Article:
The Front Page

Welcome to the Front Page, the digital cover of the Wayne Press.  Here we will share with you things that can't be captured in our newsletter--videos, music, color photographs--as well as articles that reflect on faith and life.  


Sacred Play

Anyone who has spent more than 15 minutes with teenagers and kids knows that sitting still and studying things are next to impossible for them to do for long periods of time.  They want to be silly.  They want to play with their friends.  They want to laugh and joke.  Being bored or, even worse, boring all kids want to avoid.  Fun is what they excel at.  Play is their birthright.     

I think that many people wonder how good this is.  Is “play” something that they should grow out of, or something we should wean them from?    

In my years of experience in youth ministry, I have seen time and time again just how fruitful “play” is.  Play helps us do so many things.  First, it helps youth build friendships.  When teens are playing, they can let their guard down and just have fun with each other.  They open themselves to new people.  These friendships are such a crucial part of what it means to be the Church.  Secondly, some of the best learning happens during play.  Play attracts and engages kids and teens alike, and if you can get learning to coincide with playing they will be more engaged.  Lastly, play can bring a welcomed reprieve from the frustrations of life, and give people a chance to laugh and find peace and joy in the midst of storms in their lives.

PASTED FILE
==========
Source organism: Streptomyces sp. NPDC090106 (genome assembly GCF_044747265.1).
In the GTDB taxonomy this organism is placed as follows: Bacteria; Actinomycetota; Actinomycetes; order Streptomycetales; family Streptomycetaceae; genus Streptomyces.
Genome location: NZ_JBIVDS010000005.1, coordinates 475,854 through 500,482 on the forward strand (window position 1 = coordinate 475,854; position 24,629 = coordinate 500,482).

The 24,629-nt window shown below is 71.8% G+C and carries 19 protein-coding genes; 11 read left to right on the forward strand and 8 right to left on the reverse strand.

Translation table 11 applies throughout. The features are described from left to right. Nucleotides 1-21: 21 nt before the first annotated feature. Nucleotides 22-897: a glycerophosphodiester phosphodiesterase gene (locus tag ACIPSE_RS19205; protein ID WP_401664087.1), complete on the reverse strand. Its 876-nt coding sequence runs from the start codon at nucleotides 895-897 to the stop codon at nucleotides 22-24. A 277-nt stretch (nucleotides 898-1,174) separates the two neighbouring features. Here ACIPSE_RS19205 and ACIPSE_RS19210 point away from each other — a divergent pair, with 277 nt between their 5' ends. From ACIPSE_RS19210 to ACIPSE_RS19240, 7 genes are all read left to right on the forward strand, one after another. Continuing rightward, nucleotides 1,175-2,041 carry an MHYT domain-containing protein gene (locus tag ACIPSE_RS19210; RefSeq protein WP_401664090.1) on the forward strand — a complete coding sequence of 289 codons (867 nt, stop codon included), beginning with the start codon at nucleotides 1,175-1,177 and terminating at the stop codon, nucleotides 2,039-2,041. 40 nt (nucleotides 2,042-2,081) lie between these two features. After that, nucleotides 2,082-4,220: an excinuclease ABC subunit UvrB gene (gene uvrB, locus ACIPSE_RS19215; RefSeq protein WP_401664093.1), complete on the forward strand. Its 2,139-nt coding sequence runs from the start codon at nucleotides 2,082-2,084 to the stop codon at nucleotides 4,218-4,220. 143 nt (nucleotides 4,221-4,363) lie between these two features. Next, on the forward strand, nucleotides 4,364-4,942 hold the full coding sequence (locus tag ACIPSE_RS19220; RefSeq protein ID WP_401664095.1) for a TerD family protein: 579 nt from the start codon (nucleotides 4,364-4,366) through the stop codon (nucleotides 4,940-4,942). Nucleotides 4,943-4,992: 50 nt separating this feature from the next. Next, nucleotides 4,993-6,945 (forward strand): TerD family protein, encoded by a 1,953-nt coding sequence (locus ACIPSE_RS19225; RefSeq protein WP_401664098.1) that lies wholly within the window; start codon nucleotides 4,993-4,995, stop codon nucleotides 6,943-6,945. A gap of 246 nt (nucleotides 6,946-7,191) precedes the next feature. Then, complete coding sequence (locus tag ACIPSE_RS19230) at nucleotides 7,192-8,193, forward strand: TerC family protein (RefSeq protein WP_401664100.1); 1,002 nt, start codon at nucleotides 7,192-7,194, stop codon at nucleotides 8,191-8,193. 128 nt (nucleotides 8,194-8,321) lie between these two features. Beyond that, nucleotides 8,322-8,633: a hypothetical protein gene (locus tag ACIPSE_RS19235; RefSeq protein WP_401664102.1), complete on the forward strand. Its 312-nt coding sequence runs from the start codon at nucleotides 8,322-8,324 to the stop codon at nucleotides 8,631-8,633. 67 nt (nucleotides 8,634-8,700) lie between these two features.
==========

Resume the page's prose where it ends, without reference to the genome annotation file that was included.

Scripture also affirms the importance of play.  These points I gathered from an article called “A Serious Theology of Play” by David Naugle.  In the 4th commandment, that God gave to Moses on Mount Sinai to teach the Israelites, God commands his people to take one day every week to rest from work.  God did not intend for God’s people to work constantly.  God wants his people to rest, play and enjoy the blessings God has given us.  Additionally, God commanded his people to observe many festivals each year which were marked by big feasts and community (sounds suspiciously fun doesn’t it?).  Lastly, the writer of Ecclesiasties writes that there is “a time to mourn, and a time to dance.” (Eccles. 3:4)  The Hebrew word for dance was also the Hebrew word for play, indicating that Scripture explicitly tells us to play!   

This blog helps explain some of the reasoning behind how I plan and run our youth program at church.  But I hope it also helps you see how important play is for everyone.  So plan a game night with your family, take your grandkids to the park, take a moment to swing on the swings again, and enjoy the goodness of the world God has given us.


Posted by Andrew Hostetter at 7:30 AM
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